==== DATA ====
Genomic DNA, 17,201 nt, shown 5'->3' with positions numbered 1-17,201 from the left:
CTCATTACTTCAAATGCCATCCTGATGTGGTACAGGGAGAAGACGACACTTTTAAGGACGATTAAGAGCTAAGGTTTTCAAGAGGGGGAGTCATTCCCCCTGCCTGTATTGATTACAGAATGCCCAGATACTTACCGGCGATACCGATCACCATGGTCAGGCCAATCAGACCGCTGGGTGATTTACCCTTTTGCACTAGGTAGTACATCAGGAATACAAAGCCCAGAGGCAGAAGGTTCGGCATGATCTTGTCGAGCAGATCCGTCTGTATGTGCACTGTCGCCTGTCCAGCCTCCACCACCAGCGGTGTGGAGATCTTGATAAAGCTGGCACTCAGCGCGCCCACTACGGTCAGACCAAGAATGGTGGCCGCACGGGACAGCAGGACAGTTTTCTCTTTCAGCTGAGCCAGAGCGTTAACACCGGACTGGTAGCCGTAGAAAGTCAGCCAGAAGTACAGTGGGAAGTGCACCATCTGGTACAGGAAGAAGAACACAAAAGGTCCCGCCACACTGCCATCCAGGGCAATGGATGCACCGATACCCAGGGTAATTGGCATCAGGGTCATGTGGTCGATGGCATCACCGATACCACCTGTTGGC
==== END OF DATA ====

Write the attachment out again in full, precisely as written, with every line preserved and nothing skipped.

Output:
Genomic DNA, 17,201 nt, shown 5'->3' with positions numbered 1-17,201 from the left:
CTCATTACTTCAAATGCCATCCTGATGTGGTACAGGGAGAAGACGACACTTTTAAGGACGATTAAGAGCTAAGGTTTTCAAGAGGGGGAGTCATTCCCCCTGCCTGTATTGATTACAGAATGCCCAGATACTTACCGGCGATACCGATCACCATGGTCAGGCCAATCAGACCGCTGGGTGATTTACCCTTTTGCACTAGGTAGTACATCAGGAATACAAAGCCCAGAGGCAGAAGGTTCGGCATGATCTTGTCGAGCAGATCCGTCTGTATGTGCACTGTCGCCTGTCCAGCCTCCACCACCAGCGGTGTGGAGATCTTGATAAAGCTGGCACTCAGCGCGCCCACTACGGTCAGACCAAGAATGGTGGCCGCACGGGACAGCAGGACAGTTTTCTCTTTCAGCTGAGCCAGAGCGTTAACACCGGACTGGTAGCCGTAGAAAGTCAGCCAGAAGTACAGTGGGAAGTGCACCATCTGGTACAGGAAGAAGAACACAAAAGGTCCCGCCACACTGCCATCCAGGGCAATGGATGCACCGATACCCAGGGTAATTGGCATCAGGGTCATGTGGTCGATGGCATCACCGATACCACCTGTTGGC